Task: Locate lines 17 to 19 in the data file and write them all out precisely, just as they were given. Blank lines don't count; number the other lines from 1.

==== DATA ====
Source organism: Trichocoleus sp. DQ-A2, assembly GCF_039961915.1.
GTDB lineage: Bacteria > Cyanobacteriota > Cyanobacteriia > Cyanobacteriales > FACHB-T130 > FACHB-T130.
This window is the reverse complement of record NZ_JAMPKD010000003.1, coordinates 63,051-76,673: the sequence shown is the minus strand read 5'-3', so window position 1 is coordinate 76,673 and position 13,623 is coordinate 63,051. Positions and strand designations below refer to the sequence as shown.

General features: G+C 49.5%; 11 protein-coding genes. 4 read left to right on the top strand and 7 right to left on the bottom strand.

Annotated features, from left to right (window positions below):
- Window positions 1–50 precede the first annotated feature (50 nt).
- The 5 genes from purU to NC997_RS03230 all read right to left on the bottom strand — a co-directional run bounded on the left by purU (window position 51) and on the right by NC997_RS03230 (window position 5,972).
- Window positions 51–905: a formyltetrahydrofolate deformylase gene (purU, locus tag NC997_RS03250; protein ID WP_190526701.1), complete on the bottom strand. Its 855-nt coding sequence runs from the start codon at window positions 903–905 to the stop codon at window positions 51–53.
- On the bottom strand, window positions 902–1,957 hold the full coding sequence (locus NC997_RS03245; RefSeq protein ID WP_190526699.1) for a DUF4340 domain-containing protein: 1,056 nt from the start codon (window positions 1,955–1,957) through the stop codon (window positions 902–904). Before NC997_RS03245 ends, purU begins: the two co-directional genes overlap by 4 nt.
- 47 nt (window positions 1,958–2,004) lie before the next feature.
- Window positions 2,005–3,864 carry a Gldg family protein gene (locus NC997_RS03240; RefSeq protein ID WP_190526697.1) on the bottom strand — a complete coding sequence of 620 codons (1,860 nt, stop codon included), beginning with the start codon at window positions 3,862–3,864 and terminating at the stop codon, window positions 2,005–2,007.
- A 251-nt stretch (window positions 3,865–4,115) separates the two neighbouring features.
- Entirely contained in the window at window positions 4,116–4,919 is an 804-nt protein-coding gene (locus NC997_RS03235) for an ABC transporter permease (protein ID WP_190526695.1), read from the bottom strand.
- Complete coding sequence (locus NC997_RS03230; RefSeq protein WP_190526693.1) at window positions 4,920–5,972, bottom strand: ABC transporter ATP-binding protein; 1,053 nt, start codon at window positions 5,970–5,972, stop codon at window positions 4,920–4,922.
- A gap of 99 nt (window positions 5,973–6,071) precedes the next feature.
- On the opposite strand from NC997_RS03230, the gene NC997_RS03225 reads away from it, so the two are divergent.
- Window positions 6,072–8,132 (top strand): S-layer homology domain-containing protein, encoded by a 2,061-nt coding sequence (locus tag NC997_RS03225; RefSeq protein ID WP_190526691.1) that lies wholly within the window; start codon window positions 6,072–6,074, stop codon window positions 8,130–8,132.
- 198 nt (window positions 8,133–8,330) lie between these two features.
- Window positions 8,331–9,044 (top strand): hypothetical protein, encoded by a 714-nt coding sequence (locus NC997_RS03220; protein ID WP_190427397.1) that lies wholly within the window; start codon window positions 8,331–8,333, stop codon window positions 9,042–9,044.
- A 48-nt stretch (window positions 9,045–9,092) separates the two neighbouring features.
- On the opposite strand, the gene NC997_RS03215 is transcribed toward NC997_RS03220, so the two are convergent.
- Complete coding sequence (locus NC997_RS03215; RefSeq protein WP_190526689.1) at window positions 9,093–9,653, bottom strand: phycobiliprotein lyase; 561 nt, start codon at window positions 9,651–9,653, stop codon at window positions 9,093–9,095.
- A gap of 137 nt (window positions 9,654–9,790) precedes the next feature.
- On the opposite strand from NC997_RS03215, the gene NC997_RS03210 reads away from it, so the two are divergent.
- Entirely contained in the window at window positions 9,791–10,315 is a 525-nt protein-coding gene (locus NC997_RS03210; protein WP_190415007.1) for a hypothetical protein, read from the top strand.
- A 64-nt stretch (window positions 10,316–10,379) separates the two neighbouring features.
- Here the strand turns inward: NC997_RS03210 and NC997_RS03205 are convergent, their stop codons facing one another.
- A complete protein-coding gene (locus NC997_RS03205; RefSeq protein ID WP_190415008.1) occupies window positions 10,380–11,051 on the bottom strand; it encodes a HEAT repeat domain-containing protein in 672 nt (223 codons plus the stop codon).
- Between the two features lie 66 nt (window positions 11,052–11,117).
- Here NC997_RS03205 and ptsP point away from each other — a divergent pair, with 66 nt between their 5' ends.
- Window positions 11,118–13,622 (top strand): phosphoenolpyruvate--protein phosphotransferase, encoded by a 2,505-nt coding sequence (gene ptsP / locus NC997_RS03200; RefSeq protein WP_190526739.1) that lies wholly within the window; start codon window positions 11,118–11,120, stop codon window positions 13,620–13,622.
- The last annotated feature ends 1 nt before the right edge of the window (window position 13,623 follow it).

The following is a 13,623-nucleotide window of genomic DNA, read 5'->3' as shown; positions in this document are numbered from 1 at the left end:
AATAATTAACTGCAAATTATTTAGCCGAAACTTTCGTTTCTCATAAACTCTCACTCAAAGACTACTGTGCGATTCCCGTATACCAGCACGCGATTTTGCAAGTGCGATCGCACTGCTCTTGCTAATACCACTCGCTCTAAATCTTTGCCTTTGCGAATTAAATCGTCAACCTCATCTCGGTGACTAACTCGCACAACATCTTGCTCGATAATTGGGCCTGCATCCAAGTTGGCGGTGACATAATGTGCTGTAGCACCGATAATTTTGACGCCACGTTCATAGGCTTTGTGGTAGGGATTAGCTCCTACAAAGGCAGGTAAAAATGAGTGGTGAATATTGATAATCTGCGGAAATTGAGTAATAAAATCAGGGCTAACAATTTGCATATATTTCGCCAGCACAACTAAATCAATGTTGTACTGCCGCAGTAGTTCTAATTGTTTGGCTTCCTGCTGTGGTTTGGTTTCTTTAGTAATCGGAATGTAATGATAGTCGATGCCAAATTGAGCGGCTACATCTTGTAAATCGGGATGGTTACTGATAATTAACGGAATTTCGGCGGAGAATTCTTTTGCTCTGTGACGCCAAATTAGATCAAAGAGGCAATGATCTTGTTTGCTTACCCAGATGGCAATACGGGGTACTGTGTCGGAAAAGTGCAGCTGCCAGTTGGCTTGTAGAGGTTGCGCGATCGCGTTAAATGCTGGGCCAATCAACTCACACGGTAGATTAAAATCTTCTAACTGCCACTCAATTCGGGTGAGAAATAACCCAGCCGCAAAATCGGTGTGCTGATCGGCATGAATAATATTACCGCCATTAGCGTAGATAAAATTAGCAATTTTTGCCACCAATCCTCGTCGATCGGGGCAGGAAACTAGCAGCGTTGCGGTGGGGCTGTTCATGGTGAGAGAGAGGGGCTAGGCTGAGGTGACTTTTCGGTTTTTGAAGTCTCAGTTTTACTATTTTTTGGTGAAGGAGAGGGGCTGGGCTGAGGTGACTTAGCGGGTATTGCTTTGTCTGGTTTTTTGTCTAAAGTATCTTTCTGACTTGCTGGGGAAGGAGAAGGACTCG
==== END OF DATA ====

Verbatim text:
- Window positions 6,072–8,132 (top strand): S-layer homology domain-containing protein, encoded by a 2,061-nt coding sequence (locus tag NC997_RS03225; RefSeq protein ID WP_190526691.1) that lies wholly within the window; start codon window positions 6,072–6,074, stop codon window positions 8,130–8,132.
- 198 nt (window positions 8,133–8,330) lie between these two features.
- Window positions 8,331–9,044 (top strand): hypothetical protein, encoded by a 714-nt coding sequence (locus NC997_RS03220; protein ID WP_190427397.1) that lies wholly within the window; start codon window positions 8,331–8,333, stop codon window positions 9,042–9,044.